'In God We Trust' Motto Reaffirmed, Ironically, By Congress With Approval Rating Of 9 Percent

Was there some sort of nationwide epidemic of people no longer trusting in God that I somehow missed?

Was there some sort of nationwide epidemic of people no longer trusting in God that I somehow missed? Seems to me that here in America, we've been celebrating the Birth of His Son for about two-and-a-half weeks now. Yet for some reason -- maybe the massive unemployment crisis was totally solved while everyone was paying attention to Herman Cain's sexy hand gestures -- Rep. Randy Forbes (R-Va.) took time out of Congress' busy schedule to float a resolution reaffirming "In God We Trust" as our national motto. As The Hill's Pete Kasperowicz reports:

"Unfortunately, there are a number of public officials who forget what the national motto is, whether intentionally or unintentionally," Rep. Randy Forbes (R-Va.) said in late Tuesday afternoon debate in the House. "There are those who become confused as to whether or not it can still be placed on our buildings, whether it can be placed in our school classrooms.

"Almost a year ago, the president in making a speech across the world said that our national motto was 'E pluribus unum,'" Forbes added. "When the [U.S. Capitol] Visitor Center was opened ... they did not have the national motto in there. In fact, they inscribed in the stones that our national motto was 'E pluribus unum.'"

Kasperowicz goes on to report that the measure passed 396-9, which is hardly surprising when you consider that the vast majority of congresscritters would stage a live orgy with a flock of bald eagles on the steps of the Supreme Court if they needed to do so to prove their patriotism. One sort of has to wonder if Congress would be able to scare up 300 votes to reaffirm by resolution the fact that plants use chlorophyll to obtain energy from sunlight through the process of photosynthesis. I think of that as one of God's cooler ideas, but there's a sizable portion of America's legislative body who'd prefer to see Him not as an all-knowing all-wise Divine Creator who ordered the mechanics of the universe, but rather as a Hogwarts summa cum laude graduate who lives on the moon and hates gay people.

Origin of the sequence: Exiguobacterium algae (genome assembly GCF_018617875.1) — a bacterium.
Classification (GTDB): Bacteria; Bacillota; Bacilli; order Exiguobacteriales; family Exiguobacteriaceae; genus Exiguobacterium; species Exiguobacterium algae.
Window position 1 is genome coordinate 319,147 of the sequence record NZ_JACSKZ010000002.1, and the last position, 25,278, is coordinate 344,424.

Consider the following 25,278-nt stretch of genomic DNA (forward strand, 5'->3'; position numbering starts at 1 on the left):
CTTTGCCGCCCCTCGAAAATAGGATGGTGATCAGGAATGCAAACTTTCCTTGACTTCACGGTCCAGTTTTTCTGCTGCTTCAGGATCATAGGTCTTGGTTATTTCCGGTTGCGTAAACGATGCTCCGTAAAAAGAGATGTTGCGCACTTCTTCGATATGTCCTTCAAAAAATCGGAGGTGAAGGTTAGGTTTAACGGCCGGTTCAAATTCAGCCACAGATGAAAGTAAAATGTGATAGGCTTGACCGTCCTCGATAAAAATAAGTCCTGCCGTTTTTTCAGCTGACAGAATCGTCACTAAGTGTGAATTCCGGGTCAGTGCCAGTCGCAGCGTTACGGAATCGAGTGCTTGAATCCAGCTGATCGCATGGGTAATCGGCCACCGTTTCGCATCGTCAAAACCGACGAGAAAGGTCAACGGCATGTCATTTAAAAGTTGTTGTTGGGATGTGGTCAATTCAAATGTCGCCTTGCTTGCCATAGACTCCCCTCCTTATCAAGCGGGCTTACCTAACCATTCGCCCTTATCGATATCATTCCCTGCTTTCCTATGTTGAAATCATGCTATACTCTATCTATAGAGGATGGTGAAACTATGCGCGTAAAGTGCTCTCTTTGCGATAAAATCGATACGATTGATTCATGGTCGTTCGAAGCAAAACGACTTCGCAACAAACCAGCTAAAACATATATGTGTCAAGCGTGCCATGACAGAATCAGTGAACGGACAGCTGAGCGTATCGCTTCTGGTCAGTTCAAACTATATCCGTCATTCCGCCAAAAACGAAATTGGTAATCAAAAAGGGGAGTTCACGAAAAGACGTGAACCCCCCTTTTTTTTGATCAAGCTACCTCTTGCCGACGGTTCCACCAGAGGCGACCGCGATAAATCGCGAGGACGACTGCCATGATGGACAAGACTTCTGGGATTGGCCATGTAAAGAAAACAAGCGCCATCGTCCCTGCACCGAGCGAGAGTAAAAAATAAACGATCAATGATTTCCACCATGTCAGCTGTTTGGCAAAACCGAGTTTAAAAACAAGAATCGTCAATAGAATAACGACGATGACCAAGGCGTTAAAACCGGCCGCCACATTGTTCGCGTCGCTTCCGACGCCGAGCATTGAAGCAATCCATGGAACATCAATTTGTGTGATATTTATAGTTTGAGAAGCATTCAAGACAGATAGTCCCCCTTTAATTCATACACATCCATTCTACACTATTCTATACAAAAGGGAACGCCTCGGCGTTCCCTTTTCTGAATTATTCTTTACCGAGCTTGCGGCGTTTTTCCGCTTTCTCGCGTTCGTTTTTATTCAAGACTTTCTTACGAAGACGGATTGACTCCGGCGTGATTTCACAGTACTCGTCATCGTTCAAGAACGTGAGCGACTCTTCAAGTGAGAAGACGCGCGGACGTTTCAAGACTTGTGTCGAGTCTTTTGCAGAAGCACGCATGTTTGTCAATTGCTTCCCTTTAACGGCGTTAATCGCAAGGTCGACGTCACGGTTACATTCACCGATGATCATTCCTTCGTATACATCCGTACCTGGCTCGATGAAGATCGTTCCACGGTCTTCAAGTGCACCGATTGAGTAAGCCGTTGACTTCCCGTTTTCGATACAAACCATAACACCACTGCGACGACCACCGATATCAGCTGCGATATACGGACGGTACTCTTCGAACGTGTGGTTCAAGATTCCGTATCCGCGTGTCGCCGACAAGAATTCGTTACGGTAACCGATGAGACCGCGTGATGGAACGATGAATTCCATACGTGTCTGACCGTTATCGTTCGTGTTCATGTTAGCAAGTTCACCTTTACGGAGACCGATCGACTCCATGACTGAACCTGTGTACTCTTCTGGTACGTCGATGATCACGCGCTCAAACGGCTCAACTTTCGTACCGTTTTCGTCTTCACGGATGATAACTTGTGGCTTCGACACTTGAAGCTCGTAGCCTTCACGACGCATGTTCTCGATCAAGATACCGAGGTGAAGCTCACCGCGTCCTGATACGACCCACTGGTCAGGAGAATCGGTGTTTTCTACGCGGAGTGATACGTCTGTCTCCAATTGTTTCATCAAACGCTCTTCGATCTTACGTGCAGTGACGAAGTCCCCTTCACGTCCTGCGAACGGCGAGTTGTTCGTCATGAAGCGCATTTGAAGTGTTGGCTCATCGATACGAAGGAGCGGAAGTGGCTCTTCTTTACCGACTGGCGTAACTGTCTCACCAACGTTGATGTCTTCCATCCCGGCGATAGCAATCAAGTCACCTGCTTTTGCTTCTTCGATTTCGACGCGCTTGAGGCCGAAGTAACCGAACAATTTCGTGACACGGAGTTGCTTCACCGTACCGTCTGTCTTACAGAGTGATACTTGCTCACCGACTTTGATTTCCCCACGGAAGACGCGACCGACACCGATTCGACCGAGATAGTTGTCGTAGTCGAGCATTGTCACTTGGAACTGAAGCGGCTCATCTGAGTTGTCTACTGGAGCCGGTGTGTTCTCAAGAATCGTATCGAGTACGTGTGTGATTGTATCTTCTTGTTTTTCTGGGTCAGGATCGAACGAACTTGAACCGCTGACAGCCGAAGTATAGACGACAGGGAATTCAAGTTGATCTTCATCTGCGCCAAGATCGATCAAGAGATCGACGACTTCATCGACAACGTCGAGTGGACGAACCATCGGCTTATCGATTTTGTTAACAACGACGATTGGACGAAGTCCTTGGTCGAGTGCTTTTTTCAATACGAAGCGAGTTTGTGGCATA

There was, officially, bipartisan opposition to the resolution, thanks to Rep. Justin Amash (R-Mich.), who is Congress' "new Ron Paul."

Funnily enough, I'm still confused as to whether we can slap that motto all over hither and yon, as Forbes suggests, because of that whole "separation of church and state" thing. Though I will recommend that we immediately inscribe "In God We Trust" on the debt ceiling, because maybe that would encourage everyone to RAISE IT UP, IN JESUS' NAME!

Perhaps we need to see this from Rep. Forbes' perspective. Forbes represents Virginia's 4th District, which "covers all or part of the counties of Amelia, Brunswick, Chesterfield, Dinwiddie, Greensville, Isle of Wight, Nottoway, Powhatan, Prince George, Southampton, Sussex, and the cities of Chesapeake, Colonial Heights, Emporia, Franklin, Hopewell, Petersburg, and Suffolk." I've never had anything discouraging to say about the people who live down in that part of the state, but it's been a while since I've spent any significant time there. Perhaps Forbes sees in his home district an uptick in general godlessness that he felt compelled to address. (The 4th District did, by a 50-to-49 percent margin, go for Obama in 2008.)

Maybe the best thing I can do is to encourage the residents of Forbes' district to make the "In God We Trust" motto even more ubiquitous. Spray paint, I imagine, is widely available down there. (Some caveats apply: Spray painting graffiti all over town, no matter how well intended, is not like collapsing the world economy with toxic credit derivatives or destroying the Gulf of Mexico through institutionalized corporate indifference. You could actually go to jail for it.)

At any rate, I'm sure what God really needed right now was a universally reviled legislative body attempting to glom onto His "brand."

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